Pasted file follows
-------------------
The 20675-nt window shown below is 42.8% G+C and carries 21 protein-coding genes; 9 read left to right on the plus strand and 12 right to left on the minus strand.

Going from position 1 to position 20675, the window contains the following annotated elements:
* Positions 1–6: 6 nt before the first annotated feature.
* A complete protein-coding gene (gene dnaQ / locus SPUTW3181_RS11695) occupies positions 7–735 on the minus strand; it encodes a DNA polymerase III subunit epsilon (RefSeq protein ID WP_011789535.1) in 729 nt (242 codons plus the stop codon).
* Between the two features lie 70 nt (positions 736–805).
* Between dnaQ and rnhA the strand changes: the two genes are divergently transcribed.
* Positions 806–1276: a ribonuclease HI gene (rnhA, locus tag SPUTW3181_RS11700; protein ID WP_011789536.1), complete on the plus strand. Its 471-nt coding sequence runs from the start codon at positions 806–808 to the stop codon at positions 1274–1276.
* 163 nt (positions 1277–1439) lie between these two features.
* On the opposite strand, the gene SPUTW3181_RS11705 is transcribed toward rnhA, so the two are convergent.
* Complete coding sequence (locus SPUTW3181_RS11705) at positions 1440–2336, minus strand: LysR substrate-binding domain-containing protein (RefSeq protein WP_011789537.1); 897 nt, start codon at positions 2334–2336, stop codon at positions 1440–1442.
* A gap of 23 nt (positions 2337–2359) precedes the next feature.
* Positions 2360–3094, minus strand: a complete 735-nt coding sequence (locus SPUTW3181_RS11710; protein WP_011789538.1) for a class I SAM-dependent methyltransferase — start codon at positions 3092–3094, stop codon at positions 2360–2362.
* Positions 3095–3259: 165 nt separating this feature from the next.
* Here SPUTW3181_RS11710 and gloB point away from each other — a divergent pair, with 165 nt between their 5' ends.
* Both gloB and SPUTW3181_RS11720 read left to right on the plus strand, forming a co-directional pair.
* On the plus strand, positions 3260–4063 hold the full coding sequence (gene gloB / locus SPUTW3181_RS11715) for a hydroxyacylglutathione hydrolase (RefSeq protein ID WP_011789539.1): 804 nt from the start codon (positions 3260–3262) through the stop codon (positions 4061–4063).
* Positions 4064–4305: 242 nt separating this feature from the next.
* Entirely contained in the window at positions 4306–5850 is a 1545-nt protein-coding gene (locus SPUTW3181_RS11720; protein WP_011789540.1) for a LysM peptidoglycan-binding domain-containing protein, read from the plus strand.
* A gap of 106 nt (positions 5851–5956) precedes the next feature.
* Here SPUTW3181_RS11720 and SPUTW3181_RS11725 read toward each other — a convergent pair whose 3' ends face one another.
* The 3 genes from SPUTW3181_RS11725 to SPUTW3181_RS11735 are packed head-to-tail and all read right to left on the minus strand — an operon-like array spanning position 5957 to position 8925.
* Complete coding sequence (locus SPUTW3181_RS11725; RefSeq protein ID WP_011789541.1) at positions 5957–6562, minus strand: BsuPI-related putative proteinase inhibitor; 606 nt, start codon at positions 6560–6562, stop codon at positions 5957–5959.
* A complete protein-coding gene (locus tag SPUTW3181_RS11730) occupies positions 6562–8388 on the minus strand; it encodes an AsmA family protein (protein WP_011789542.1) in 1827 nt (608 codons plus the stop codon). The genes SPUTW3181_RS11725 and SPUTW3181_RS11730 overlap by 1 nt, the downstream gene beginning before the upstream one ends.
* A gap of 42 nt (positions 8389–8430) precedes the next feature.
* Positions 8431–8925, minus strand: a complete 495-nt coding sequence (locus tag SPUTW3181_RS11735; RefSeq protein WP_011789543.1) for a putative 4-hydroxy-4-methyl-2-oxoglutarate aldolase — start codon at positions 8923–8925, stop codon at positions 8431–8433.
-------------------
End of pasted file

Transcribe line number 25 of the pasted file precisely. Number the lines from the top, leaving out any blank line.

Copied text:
* Positions 8431–8925, minus strand: a complete 495-nt coding sequence (locus tag SPUTW3181_RS11735; RefSeq protein WP_011789543.1) for a putative 4-hydroxy-4-methyl-2-oxoglutarate aldolase — start codon at positions 8923–8925, stop codon at positions 8431–8433.